It seems that a switch was flipped in me. I immediately went into “dad” mode. I was going to be a father, and that was that. Crying still sets me on edge, but now it’s more of a concern than wanting to flee. So, it comes down to the fact that I will now be responsible for this little blob with a heartbeat.

The news is good, but it comes with an asterisk. I’ve not made it a secret. I’m old, well older. My wife is just as old, and when you get pregnant, you automatically get categorized as high risk. She tells me the rules, we’re meticulously careful. But besides that, we decide to tell the family. We don’t video chat much, but in this case we do. The look on my parents’ faces was priceless. News they had waited more years than they could count had finally reached them. My wife became the “most important person in the family,” in the words of my father.

Fast forward a bit, I won’t bore you with the trials of pregnancy, there’s many a book for that. Wife is tired, I take care of her. I start planning the nursery. What color should we paint. I start looking around the house for last minute projects that should get done before arrival. Litterbox duty is all mine now. It’s pretty nuts from where I was a few weeks earlier

More tests are ordered, doctors’ visits go great. The day of a big test to check for genetic anomalies comes. I go to the appointment, not really knowing what to expect. Remember, I’d never done this before. We go into a dark room, and a young lady squirts some goo on my wife’s lower abdomen and the screen lights up as they look for the little lime-sized child. Waves go by on the screen, and then there it is. Reality sets in and tears come.

I don’t know what happened, but seeing the little tiny being was amazing. They measure a bunch of things to check for the possibility of issues. In the mean time they show us the heart. It’s nothing more than a little tiny mass of pixels, but it jumps in a rhythm that’s obvious. My wife heard it, and I now see it. It’s very real now. Arms, legs, a head, blood flowing through; everything looks great. The young lady leaves, gives us a printout and says congratulations. The doctor returns a bit later and gives us good news that we have nothing to worry about that the moment; the measurements all came back normal.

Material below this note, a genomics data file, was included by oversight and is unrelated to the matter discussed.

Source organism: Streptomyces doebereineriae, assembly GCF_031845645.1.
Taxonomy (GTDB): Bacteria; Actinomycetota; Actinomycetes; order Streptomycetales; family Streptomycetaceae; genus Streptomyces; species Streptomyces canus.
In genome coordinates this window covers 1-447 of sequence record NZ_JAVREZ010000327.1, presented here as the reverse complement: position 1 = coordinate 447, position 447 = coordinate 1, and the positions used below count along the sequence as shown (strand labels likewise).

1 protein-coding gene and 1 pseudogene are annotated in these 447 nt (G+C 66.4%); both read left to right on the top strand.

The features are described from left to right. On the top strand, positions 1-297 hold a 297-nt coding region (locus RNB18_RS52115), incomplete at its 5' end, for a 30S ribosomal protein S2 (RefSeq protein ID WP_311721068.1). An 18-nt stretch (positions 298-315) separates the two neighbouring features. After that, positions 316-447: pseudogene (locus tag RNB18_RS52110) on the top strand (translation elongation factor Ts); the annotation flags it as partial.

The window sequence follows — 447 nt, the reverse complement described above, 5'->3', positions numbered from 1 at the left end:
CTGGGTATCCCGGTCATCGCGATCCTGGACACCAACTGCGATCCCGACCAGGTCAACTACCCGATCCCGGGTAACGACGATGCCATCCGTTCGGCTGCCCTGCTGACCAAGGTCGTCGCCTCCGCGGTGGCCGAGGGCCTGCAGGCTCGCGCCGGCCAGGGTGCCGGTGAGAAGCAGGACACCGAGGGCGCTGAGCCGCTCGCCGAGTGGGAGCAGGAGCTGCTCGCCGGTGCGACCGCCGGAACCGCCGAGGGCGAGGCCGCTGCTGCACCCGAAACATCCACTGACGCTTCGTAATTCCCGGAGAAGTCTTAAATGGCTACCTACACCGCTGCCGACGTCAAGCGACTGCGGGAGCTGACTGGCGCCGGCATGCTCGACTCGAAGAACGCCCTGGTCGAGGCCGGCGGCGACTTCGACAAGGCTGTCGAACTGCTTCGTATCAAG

There’s a lot of testing that comes along with pregnancy. Poking and prodding is routine at the moment. One of these tests checks the DNA of the baby through the mom’s bloodwork. Things look good, and with high certainty, there was no Y chromosome found. Which means that, in all likelihood, there will be a little girl in the room I have yet to build for her.

Things become more routine, but we near another major ultrasound where they check anatomy. I will again be attending, and I will likely cry again, but I feel like there will be a lot of those moments to come.

This story is really nothing new for most parents. I don’t know why I wanted to share it. I do think, for the people that know me well, this might be interesting knowing how I used to be, and how quickly I turned around.

I went to the hardware store to pick up a new outlet for the kitchen, when I saw a gentleman walking with his little girl. He was carrying a pipe snake and his daughter was carrying a doll. She said, “Can I carry the tool, daddy?” And I about damn near lost it. It was just adorable, and I began to think: What will my little girl be like? What color will her hair be? What will her favorite color be? Will she like dolls? Will she like tools? Will she want to play a sport? Multitudes of questions, all of which will be answered in due time. I don’t know any of these answers, but there is one thing I know for certain.

I can’t wait to meet her.

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2 responses to “I like corm…or how a tiny heartbeat has begun to change my life